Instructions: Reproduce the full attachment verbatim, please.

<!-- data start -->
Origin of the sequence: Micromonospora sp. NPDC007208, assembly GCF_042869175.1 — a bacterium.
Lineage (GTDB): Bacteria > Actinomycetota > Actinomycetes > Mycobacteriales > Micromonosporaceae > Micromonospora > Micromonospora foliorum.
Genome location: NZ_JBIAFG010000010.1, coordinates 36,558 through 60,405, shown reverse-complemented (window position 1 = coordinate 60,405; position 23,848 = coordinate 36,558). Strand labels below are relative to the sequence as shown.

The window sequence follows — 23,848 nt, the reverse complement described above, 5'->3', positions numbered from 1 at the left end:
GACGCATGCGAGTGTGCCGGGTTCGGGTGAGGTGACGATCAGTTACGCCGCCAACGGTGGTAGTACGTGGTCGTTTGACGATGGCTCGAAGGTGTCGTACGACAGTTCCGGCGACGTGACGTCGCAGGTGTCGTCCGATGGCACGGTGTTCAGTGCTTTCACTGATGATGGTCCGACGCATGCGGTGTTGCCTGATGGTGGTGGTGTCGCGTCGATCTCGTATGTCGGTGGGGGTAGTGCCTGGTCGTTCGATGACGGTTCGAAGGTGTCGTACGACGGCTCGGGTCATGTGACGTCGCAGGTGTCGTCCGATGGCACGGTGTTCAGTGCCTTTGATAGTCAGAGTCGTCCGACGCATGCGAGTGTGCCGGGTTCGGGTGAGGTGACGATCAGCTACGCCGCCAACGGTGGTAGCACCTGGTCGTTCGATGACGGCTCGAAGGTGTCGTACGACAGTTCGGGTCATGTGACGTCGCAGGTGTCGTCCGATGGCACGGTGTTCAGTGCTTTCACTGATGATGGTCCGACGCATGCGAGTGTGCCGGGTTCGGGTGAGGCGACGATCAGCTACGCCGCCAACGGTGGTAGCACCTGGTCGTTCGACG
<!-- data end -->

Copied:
Origin of the sequence: Micromonospora sp. NPDC007208, assembly GCF_042869175.1 — a bacterium.
Lineage (GTDB): Bacteria > Actinomycetota > Actinomycetes > Mycobacteriales > Micromonosporaceae > Micromonospora > Micromonospora foliorum.
Genome location: NZ_JBIAFG010000010.1, coordinates 36,558 through 60,405, shown reverse-complemented (window position 1 = coordinate 60,405; position 23,848 = coordinate 36,558). Strand labels below are relative to the sequence as shown.

The window sequence follows — 23,848 nt, the reverse complement described above, 5'->3', positions numbered from 1 at the left end:
GACGCATGCGAGTGTGCCGGGTTCGGGTGAGGTGACGATCAGTTACGCCGCCAACGGTGGTAGTACGTGGTCGTTTGACGATGGCTCGAAGGTGTCGTACGACAGTTCCGGCGACGTGACGTCGCAGGTGTCGTCCGATGGCACGGTGTTCAGTGCTTTCACTGATGATGGTCCGACGCATGCGGTGTTGCCTGATGGTGGTGGTGTCGCGTCGATCTCGTATGTCGGTGGGGGTAGTGCCTGGTCGTTCGATGACGGTTCGAAGGTGTCGTACGACGGCTCGGGTCATGTGACGTCGCAGGTGTCGTCCGATGGCACGGTGTTCAGTGCCTTTGATAGTCAGAGTCGTCCGACGCATGCGAGTGTGCCGGGTTCGGGTGAGGTGACGATCAGCTACGCCGCCAACGGTGGTAGCACCTGGTCGTTCGATGACGGCTCGAAGGTGTCGTACGACAGTTCGGGTCATGTGACGTCGCAGGTGTCGTCCGATGGCACGGTGTTCAGTGCTTTCACTGATGATGGTCCGACGCATGCGAGTGTGCCGGGTTCGGGTGAGGCGACGATCAGCTACGCCGCCAACGGTGGTAGCACCTGGTCGTTCGACG